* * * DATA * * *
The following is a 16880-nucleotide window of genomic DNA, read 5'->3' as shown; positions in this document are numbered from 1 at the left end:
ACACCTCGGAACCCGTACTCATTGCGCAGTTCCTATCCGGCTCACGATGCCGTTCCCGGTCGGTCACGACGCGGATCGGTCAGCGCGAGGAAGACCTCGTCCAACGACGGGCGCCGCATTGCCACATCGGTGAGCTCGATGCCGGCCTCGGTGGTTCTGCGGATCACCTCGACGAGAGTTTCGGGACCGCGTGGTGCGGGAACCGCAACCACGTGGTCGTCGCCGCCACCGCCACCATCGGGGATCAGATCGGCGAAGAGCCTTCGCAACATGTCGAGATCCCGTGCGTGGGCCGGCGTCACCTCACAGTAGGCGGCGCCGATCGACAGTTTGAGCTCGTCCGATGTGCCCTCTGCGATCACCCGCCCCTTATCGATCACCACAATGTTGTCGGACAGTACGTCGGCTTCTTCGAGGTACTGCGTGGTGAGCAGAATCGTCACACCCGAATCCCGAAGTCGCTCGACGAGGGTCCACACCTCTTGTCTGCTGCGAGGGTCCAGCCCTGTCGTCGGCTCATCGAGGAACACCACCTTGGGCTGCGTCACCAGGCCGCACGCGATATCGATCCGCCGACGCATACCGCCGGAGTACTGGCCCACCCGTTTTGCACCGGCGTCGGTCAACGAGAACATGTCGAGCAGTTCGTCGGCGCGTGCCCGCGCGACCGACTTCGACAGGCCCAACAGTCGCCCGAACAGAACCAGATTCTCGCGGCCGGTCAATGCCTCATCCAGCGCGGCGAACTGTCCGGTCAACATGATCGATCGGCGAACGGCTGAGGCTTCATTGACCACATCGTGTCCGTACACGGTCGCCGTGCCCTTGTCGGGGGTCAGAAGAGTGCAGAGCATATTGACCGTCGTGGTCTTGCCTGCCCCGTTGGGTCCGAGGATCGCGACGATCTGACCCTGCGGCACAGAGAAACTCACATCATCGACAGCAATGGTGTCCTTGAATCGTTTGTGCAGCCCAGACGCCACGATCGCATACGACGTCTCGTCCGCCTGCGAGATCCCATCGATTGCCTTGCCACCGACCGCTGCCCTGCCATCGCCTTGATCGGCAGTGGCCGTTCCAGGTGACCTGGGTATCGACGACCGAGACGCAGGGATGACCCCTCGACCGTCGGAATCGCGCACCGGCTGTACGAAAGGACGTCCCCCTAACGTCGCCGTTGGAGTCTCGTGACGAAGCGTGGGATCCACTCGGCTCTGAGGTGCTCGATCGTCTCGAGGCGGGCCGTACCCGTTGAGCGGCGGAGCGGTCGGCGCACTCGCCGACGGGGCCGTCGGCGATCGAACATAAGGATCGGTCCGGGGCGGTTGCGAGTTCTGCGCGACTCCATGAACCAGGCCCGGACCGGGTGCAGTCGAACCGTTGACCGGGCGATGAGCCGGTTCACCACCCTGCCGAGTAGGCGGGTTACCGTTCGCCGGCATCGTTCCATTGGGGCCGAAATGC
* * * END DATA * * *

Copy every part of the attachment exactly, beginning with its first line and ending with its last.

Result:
The following is a 16880-nucleotide window of genomic DNA, read 5'->3' as shown; positions in this document are numbered from 1 at the left end:
ACACCTCGGAACCCGTACTCATTGCGCAGTTCCTATCCGGCTCACGATGCCGTTCCCGGTCGGTCACGACGCGGATCGGTCAGCGCGAGGAAGACCTCGTCCAACGACGGGCGCCGCATTGCCACATCGGTGAGCTCGATGCCGGCCTCGGTGGTTCTGCGGATCACCTCGACGAGAGTTTCGGGACCGCGTGGTGCGGGAACCGCAACCACGTGGTCGTCGCCGCCACCGCCACCATCGGGGATCAGATCGGCGAAGAGCCTTCGCAACATGTCGAGATCCCGTGCGTGGGCCGGCGTCACCTCACAGTAGGCGGCGCCGATCGACAGTTTGAGCTCGTCCGATGTGCCCTCTGCGATCACCCGCCCCTTATCGATCACCACAATGTTGTCGGACAGTACGTCGGCTTCTTCGAGGTACTGCGTGGTGAGCAGAATCGTCACACCCGAATCCCGAAGTCGCTCGACGAGGGTCCACACCTCTTGTCTGCTGCGAGGGTCCAGCCCTGTCGTCGGCTCATCGAGGAACACCACCTTGGGCTGCGTCACCAGGCCGCACGCGATATCGATCCGCCGACGCATACCGCCGGAGTACTGGCCCACCCGTTTTGCACCGGCGTCGGTCAACGAGAACATGTCGAGCAGTTCGTCGGCGCGTGCCCGCGCGACCGACTTCGACAGGCCCAACAGTCGCCCGAACAGAACCAGATTCTCGCGGCCGGTCAATGCCTCATCCAGCGCGGCGAACTGTCCGGTCAACATGATCGATCGGCGAACGGCTGAGGCTTCATTGACCACATCGTGTCCGTACACGGTCGCCGTGCCCTTGTCGGGGGTCAGAAGAGTGCAGAGCATATTGACCGTCGTGGTCTTGCCTGCCCCGTTGGGTCCGAGGATCGCGACGATCTGACCCTGCGGCACAGAGAAACTCACATCATCGACAGCAATGGTGTCCTTGAATCGTTTGTGCAGCCCAGACGCCACGATCGCATACGACGTCTCGTCCGCCTGCGAGATCCCATCGATTGCCTTGCCACCGACCGCTGCCCTGCCATCGCCTTGATCGGCAGTGGCCGTTCCAGGTGACCTGGGTATCGACGACCGAGACGCAGGGATGACCCCTCGACCGTCGGAATCGCGCACCGGCTGTACGAAAGGACGTCCCCCTAACGTCGCCGTTGGAGTCTCGTGACGAAGCGTGGGATCCACTCGGCTCTGAGGTGCTCGATCGTCTCGAGGCGGGCCGTACCCGTTGAGCGGCGGAGCGGTCGGCGCACTCGCCGACGGGGCCGTCGGCGATCGAACATAAGGATCGGTCCGGGGCGGTTGCGAGTTCTGCGCGACTCCATGAACCAGGCCCGGACCGGGTGCAGTCGAACCGTTGACCGGGCGATGAGCCGGTTCACCACCCTGCCGAGTAGGCGGGTTACCGTTCGCCGGCATCGTTCCATTGGGGCCGAAATGC